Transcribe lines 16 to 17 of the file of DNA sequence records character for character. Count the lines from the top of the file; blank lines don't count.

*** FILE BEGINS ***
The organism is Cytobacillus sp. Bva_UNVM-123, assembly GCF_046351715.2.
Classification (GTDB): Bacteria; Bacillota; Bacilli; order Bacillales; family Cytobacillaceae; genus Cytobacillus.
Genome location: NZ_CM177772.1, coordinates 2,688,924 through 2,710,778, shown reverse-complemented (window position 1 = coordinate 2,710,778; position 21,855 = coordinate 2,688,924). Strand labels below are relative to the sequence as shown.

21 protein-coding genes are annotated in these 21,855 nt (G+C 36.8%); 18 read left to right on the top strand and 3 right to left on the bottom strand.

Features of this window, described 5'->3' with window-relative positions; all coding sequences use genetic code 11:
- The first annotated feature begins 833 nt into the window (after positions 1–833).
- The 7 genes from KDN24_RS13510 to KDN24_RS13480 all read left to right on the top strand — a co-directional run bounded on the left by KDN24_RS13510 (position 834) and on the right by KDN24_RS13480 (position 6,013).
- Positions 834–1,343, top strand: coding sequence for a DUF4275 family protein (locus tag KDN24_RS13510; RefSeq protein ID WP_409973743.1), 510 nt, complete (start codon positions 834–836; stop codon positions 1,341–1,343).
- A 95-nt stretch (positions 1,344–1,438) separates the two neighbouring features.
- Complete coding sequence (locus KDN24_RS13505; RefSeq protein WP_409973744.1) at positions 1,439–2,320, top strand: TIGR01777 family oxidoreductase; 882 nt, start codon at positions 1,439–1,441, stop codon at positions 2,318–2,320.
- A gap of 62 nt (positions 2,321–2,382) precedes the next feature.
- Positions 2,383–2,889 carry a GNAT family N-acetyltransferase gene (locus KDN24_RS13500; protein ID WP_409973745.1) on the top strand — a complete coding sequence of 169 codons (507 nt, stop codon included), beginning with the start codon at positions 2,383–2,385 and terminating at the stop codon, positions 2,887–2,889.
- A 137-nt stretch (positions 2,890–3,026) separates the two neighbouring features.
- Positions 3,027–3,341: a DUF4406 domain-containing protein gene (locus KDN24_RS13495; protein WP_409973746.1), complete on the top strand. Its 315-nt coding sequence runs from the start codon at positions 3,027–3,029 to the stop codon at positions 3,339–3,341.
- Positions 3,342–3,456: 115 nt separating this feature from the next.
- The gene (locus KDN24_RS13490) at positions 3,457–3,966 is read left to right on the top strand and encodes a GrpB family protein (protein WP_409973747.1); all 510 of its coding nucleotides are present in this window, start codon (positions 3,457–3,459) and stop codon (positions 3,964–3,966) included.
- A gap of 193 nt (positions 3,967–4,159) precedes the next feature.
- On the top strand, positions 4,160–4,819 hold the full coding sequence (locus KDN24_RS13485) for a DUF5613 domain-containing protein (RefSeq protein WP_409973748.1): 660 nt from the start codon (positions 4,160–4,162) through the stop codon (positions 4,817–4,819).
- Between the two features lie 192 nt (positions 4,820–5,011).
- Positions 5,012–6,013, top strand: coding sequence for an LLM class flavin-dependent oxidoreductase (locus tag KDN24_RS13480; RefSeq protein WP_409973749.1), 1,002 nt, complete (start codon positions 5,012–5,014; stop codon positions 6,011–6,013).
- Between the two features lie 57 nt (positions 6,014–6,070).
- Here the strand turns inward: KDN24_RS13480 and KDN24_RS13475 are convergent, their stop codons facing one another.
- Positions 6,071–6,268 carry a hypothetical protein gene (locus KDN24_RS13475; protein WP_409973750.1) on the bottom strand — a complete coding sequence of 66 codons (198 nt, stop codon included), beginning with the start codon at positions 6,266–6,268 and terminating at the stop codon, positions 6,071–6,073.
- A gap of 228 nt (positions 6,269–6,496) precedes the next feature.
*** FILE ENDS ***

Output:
- The gene (locus KDN24_RS13490) at positions 3,457–3,966 is read left to right on the top strand and encodes a GrpB family protein (protein WP_409973747.1); all 510 of its coding nucleotides are present in this window, start codon (positions 3,457–3,459) and stop codon (positions 3,964–3,966) included.
- A gap of 193 nt (positions 3,967–4,159) precedes the next feature.